“I think our heritage is really not a burden. And probably today, more than a few years ago, people are looking at genuine, authentic luxury, as opposed to bling. We are timeless and we have always been in fashion, and I think, by just staying on that course, we will continue to be very relevant.”

That is highlighted in the new Dubai showroom. Enormous, unimaginably intricate chandeliers hang overhead, with old favourites, including the ever-popular Mille Nuits collection, sitting alongside more contemporary pieces, such as Philippe Starck’s jaunty Marie Coquine chandelier, which takes the classic chandelier and juxtaposes it with – of all things – an umbrella. The focus is very much on the lighting, but there is also a table dressed with Baccarat’s trademark tableware, along with ornate candelabras, vases, bowls and other highlights from the house’s extensive collection.

“The lighting showrooms are part of a project that started maybe a couple of years ago,” Riccardi explains. “I think we realised that people do not have many chances to see our magnificent chandeliers – and this is still a very important part of the business. They are quite sizeable and really need their space to shine. Of course, there are many placed in palaces around the world, but not in places where people had the chance to go and see and choose and bring their architects and designers along with them. Globally, we started opening a number of these lighting showrooms, most of which are still in their first year of life.

“The showrooms started mainly with lighting, but we are now learning that when people visit, they want to see more – when they choose a chandelier, they also want to choose accessories to go with it. The idea is to offer the opportunity to see different things. And as people have had the opportunity to see more, they have realised that you don’t need a palace and there are many different styles. And although it is still Baccarat and it still carries the heritage elements, there are some pieces that are more modern and there are some that are more classic.”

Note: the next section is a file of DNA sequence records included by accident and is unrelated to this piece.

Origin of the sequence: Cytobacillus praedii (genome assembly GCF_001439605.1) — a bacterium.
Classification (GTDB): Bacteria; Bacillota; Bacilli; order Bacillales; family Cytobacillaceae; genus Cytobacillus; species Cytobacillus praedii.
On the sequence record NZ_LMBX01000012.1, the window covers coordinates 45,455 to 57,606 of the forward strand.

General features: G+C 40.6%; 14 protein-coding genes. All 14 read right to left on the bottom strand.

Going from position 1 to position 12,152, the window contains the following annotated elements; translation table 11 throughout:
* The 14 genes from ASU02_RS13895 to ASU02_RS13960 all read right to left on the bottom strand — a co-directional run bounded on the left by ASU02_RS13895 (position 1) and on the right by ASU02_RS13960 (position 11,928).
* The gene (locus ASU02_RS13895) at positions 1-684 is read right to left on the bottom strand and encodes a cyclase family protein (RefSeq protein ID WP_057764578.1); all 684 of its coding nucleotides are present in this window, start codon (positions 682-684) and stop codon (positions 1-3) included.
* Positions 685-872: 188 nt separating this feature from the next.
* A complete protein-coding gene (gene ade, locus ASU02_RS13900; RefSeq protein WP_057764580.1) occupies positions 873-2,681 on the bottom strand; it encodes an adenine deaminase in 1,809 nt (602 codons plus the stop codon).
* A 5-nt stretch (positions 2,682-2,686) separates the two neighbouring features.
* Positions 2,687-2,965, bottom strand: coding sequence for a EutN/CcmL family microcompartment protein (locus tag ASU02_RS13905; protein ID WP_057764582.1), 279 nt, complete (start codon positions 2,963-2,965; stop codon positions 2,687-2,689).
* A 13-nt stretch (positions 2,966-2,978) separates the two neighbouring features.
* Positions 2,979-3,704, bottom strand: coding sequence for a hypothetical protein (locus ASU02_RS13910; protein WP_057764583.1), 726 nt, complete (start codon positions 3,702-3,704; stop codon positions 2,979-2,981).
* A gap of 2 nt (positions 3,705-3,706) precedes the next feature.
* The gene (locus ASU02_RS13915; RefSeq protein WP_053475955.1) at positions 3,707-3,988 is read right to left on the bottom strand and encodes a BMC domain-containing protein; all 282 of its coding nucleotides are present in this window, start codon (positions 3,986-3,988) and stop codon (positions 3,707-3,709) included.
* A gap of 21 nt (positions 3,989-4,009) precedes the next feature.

What they all have in common is the exceptional craftsmanship that has been the cornerstone of the brand’s success for the last two-and-a-half centuries. This, says Riccardi, is what has always set the company apart.

“It’s the savoir faire. We are the company in France with the highest number of maîtres that have 30 or 40 years of experience in cutting and engraving and shining and polishing and creating the most amazing objects. These are people that have been with the company for 30 to 50 years; who have grown with the company. They have an unbelievable artistry that cannot be replicated.

“Through history, wars, revolution, different ownership, different shareholders, different CEOs, the savoir faire of the company has been extremely stable and [the craftsmen] are the heart of the company. They are the ones that have the brand in their veins and are constantly inheriting from their predecessors and transmitting to the next generation.”

Moving forward, Riccardi will be very protective of the brand, she says. There will still be collaborations with big-name designers, who will always be called upon to present new and fresh interpretations of the brand, but, essentially, the focus will be on preserving and staying true to the true essence of France’s “sleeping beauty”.

“I will be very protective of the brand – and mindful of taking it too far from its roots and heritage.”

sdenman@thenational.ae